Many people want to change the world or change others, yet few are willing to change themselves. It is a positive sign that you are willing to address your problems and fight for your marriage.
I am a firm believer in couples counseling, but if your spouse is unwilling to seek counsel I would encourage you to go alone, at first.
An affair doesn’t “just happen”—there are always struggles and difficulties that trigger behavior that results in an affair. Even the “one time opportunistic” affairs indicate a troubled marriage.
To properly answer the question, I need to know if your cheating spouse has ended the affair. If s/he is unrepentant and still engaged in the affair, therapy won’t help.
Love must be tough. You ask him/her to leave. It hurts, but don’t allow a cheating spouse to share the same roof—and certainly not the same bed—with you. Reconciliation can’t begin until s/he is faced with the reality of the consequences of their decisions.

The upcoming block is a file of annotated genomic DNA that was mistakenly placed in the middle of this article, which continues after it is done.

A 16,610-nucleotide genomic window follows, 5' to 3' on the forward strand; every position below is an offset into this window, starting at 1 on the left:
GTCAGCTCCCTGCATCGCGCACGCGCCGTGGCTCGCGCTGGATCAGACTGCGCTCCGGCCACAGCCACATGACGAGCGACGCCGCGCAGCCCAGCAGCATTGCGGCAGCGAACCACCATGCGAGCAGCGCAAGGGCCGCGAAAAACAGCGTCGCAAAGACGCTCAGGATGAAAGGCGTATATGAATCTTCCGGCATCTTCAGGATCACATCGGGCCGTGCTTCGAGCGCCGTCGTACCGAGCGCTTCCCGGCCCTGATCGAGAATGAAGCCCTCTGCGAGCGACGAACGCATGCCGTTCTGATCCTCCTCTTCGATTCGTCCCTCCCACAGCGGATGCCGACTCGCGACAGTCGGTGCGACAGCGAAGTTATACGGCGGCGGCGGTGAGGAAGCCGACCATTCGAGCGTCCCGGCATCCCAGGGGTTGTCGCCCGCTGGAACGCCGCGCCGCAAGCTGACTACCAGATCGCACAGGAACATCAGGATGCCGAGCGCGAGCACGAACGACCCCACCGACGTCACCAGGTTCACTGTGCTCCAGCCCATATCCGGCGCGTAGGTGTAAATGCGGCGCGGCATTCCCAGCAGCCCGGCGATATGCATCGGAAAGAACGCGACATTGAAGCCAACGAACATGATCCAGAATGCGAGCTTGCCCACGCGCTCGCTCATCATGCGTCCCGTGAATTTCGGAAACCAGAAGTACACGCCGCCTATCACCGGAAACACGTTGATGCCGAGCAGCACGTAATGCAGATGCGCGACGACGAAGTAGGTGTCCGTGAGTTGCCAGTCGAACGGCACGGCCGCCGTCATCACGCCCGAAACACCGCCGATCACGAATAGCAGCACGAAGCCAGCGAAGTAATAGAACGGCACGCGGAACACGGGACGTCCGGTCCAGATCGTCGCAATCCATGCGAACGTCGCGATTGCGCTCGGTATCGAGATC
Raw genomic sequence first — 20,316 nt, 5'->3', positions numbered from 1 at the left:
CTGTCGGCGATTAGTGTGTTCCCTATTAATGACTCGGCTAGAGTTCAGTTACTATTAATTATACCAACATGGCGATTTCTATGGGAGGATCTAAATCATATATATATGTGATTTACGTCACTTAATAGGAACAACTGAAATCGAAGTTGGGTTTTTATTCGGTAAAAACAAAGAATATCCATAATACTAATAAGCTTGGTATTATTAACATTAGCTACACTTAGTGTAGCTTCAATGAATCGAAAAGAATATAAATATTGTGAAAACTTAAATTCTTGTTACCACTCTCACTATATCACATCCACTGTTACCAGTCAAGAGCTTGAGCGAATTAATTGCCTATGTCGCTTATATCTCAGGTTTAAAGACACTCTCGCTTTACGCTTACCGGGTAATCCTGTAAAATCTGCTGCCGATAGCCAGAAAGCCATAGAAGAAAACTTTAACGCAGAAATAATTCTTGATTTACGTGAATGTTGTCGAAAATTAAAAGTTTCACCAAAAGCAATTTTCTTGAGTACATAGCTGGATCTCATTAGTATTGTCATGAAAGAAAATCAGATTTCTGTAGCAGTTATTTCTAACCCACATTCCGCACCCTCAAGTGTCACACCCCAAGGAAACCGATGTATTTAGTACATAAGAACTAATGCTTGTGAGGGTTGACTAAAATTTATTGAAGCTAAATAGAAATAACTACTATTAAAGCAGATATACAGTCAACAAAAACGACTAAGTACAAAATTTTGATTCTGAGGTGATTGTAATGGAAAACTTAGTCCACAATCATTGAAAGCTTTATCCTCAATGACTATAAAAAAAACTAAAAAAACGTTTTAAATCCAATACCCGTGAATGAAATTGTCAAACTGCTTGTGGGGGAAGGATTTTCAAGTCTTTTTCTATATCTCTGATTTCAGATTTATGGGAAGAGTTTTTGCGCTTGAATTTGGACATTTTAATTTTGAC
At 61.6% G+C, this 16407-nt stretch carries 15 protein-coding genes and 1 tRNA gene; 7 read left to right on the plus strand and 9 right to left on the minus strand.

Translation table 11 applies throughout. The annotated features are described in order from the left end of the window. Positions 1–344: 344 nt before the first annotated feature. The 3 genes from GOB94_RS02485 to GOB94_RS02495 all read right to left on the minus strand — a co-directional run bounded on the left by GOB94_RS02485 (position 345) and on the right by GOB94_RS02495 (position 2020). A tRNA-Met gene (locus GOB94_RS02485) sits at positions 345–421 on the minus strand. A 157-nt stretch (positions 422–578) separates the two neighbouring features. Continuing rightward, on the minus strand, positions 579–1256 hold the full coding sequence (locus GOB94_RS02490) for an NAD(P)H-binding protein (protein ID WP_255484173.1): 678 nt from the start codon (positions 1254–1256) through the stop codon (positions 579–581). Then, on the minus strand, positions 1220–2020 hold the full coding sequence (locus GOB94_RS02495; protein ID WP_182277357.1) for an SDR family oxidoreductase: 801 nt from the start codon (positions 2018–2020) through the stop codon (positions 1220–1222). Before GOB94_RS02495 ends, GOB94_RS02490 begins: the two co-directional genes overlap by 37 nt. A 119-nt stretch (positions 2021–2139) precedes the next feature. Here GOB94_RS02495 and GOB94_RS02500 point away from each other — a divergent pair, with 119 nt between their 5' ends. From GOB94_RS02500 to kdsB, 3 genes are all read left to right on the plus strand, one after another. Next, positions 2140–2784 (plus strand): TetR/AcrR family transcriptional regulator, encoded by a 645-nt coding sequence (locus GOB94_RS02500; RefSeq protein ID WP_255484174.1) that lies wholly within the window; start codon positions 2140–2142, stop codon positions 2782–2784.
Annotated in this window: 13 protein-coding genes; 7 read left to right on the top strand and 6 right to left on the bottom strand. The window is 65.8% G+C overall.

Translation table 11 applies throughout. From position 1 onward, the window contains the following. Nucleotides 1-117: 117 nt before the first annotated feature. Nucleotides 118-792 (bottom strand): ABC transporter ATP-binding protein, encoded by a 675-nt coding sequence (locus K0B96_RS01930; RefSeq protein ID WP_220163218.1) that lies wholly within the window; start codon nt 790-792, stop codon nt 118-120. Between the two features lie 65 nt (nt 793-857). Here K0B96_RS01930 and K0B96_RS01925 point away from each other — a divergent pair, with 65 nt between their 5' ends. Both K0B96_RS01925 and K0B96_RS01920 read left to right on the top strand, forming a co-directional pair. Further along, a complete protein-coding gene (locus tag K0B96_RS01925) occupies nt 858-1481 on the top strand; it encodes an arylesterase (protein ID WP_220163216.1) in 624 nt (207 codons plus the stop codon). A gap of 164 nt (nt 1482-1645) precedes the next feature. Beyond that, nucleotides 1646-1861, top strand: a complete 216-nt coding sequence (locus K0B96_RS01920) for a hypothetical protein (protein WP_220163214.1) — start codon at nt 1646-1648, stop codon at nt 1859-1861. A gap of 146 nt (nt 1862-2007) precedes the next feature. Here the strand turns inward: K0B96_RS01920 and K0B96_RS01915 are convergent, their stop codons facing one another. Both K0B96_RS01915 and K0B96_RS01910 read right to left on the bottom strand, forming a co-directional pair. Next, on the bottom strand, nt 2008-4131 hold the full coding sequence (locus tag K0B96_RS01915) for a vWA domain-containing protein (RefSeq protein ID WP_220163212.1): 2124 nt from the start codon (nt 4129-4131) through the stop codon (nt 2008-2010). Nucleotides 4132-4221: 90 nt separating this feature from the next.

If the affair has ended, you need to understand the problem—why won’t s/he go to counseling? Afraid of feeling guilty? Embarrassed?
You can gently assure your spouse that you truly desire to take whatever steps are necessary to repair your relationship, and ask him/her to reciprocate. His/her willingness to be vulnerable with a counselor or therapist demonstrates a heart of repentance and a desire to rebuilt trust.
If s/he is still unwilling, go alone. You may be the difference-maker in his/her attitude.
~ Jason Coleman
Marriage Mentor and co-author of “Discovering Your Amazing Marriage”